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Atlas Shrugged

Ayn Rand

Part Two, Chapters IX–X

Part Two, Chapters VII–VIII

Part Two, Chapters IX–X, page 2

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Summary—Chapter IX: The Face Without Pain or Fear or Guilt

Francisco comes to Dagny’s apartment to try again to convince her to quit, but she cannot give up the railroad. Suddenly, Rearden enters the apartment. He sees Francisco and is furious. Francisco is stunned to see that Dagny is sleeping with Rearden. Rearden remembers Francisco’s oath of love to one woman and asks if Dagny is the one. When Francisco says yes, Rearden slaps him. It takes all the self-restraint Francisco can manage not to retaliate, and Rearden realizes how much this man loves him. Francisco concedes that based on what he knows, Rearden is still correct in denouncing him. He leaves the apartment.

Dagny receives a letter from Quentin Daniels, who is resigning. Although he will still work on the motor, he will not accept her money, since he does not want the motor to be used by the looters. Dagny calls him and makes him promise to wait for her to come and see him. She calls Eddie and tells him to hold the Comet for her. She will go west to look into the tunnel accident and to find Daniels.

Eddie comes to Dagny’s apartment to get instructions while she packs. When he sees Rearden’s dressing gown in her closet, he is stunned to realize they are lovers and that he has also been in love with Dagny for years. Later, he goes to eat dinner at the Taggart Cafeteria with the worker. He tells him that he has always liked his face because it looks like the face of a man who has never known pain or fear or guilt. He tells him Dagny is going to find Quentin Daniels and also tells him about the motor. When he mentions his love for Dagny and his shock at learning about her and Rearden, the worker hurries away.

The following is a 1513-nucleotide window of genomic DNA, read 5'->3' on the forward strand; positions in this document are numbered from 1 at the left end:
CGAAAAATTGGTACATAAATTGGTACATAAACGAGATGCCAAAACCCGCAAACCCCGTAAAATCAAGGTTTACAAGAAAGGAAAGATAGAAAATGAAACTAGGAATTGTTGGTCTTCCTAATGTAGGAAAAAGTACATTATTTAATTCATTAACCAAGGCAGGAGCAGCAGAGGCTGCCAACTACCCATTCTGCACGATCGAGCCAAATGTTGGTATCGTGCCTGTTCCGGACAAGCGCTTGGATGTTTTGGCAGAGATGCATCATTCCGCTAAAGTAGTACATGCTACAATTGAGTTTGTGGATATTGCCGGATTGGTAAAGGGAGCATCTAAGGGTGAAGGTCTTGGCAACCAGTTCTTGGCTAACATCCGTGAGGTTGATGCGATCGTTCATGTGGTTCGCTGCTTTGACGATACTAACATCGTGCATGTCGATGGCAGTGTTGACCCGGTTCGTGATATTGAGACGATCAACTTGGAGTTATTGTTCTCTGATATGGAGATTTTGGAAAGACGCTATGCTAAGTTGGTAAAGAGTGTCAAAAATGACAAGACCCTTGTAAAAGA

Summary: Chapter X: The Sign of the Dollar

Dagny is shaken by the desolation she passes as she rides west on the Comet. As she steps out of her private car, she sees a conductor removing a hobo from the vestibule. Something in his dignity strikes her, and she invites him in. His name is Jeff Allen, and he used to work for the Twentieth Century Motor Company. He tells her the story of what happened at the plant when Starnes’s heirs began their disastrous policies. Every six months, the workers would come together to vote on each person’s needs. If it was decided that anyone was not producing enough, that man was made to work extra unpaid hours. Eventually, all the workers lost their dignity. The honest men were punished, and the rest learned to manipulate the system and hide their abilities. The first man to quit was named John Galt. He swore he would end the absurdity and stop the motor of the world. After the factory closings and failures that followed, Allen and his coworkers began to think he had succeeded, and they coined the phrase Who is John Galt?

The train stops suddenly. Like many trains lately, it has been deserted by its crew, who simply disappear. Dagny is relieved to find Owen Kellogg on the train, but he is on his way to a month’s vacation and will not help, though he does accompany her to a track phone to call for help. On the way, he asks her why she continues to work for the looters even now. He also smokes the mysterious cigarettes stamped with the dollar sign. Dagny continues on to a nearby airstrip, where she rents a plane. When she lands, she learns that Quentin Daniels has just taken off in another plane. Fearing the destroyer has taken him, she takes off and follows them. She crashes in the remote Colorado mountains.

Analysis: Part Two, Chapters IX–X

The scene in Dagny’s apartment illustrates how much Francisco has had to give up to follow his mission and how important it is to him. Not only has he given up on d’Anconia Copper and allowed his personal reputation to be destroyed, he has given up the only woman he ever loved and betrayed Rearden, a man he loves and respects. The strength required to stay on his course in the face of all he has lost is illustrated in the moment after Rearden slaps him and he does not retaliate, instead acknowledging that Rearden is right to denounce him. Whatever he is accomplishing by withdrawing from the looters’ world must be very important indeed.

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